Wentworth, which, as I like to say, makes OITNB seem like a sitcom. “Wentworth,” which will also be discussed at length in an upcoming post, is a dark, disturbing, nerve-wrecking, yet oftentimes heartwarming, show about the lives of female prisoners and the people in charge of their safety. Where the show especially outdoes OITNB is in the depiction of the wardens, who are just as fascinating as the prisoners. This type of depiction is something that American cable networks have been slowly catching up on, but on the basic networks, the closest complexity (yet never with such darkness) can be found on
CBS Sunday Shows, “Madam Secretary” and “The Good Wife,” where finally women don’t have to overcome any gender-specific-obstacle or battle any female-related-odds. They can simply be powerful, intelligent women, who are appreciated by their peers and mates and do excellent work. These women can do their jobs not despite being women, but with the help of every inch of the edge that womanhood offers. A show that really deals with the darkest side of what it means to be a woman in a testosterone-filled world is
Law & Order: SVU, which even in its 16th year is still one of the most important shows on television. The show continues to shed light on subjects that sadly remain almost as controversial as they were decades ago, such as sexual abuse, rape, and domestic violence. Episodes “ripped from the headlines” allow for a discussion that oftentimes doesn’t take place in traditional news media and give a platform to voices that are often drowned out or squelched. Even though Olivia Benson still doesn’t have a female friend, at least this year Mariska Hargitay got her best friend as her Wednesday running mate,
Debra Messing, in her best role yet as Laura Diamond in “The Mysteries of Laura.” Though I adored Grace in “Will and Grace, apparently, most people think Grace was the least interesting, funny or likable character of the four principles. Personally, I thought that was Will! But that was in the past, and we now have a brand new character, who gives one of our favorite funny ladies the opportunity to show just how funny, endearing, edgy and likable she can be. Laura is television’s version of Gracie Hart from “Miss Congeniality.” And I don’t know one person who does not love “Miss Congeniality!” While we’re on Wednesday, another show is due some gratitude.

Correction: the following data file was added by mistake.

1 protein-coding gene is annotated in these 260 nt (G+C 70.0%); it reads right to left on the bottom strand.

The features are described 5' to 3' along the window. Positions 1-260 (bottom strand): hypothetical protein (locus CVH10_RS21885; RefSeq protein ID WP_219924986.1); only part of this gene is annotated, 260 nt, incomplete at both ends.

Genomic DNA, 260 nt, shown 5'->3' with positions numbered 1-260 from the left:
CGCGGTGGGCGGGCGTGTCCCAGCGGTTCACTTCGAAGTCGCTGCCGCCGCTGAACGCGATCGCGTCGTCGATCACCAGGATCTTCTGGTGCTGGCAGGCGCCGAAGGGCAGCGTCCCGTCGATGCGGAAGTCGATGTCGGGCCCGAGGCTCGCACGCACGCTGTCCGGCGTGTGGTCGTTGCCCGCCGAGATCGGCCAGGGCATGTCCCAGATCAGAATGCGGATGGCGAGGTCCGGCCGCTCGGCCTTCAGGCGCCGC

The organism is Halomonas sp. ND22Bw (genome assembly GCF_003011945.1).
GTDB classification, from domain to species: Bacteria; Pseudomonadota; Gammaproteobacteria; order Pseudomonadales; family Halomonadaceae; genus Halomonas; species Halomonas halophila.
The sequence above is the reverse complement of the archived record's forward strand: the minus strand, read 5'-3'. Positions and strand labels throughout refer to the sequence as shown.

Nashville has been slowly but surely taking its place in the high ranks of my favorite shows that unapologetically empowers women. Country star Rayna Jaymes (the remarkable and delightful Connie Britton) is one of the most powerful women on television because she doesn’t even try to be. She is who she is, and goes after what she wants. She will not be made to feel guilty or insecure, and she is still a loving, compassionate person, who is a kind mother and a kind friend to her female colleagues. The transformation of her relationship with Hayden Panettiere’s character, Juliette Barnes, the young country star who started out as her competition and ended up her protégé, is a depiction of sisterhood rarely seen on television. Barns herself has grown so much on the show. This is no wonder, when you consider that the creator of the show, Callie Khouri, has given us one of the greatest depictions of female friendships of all times, “Thelma & Louise.” It is always so great when characters are allowed to grow on a show. And no one has done the job of growing on a show better than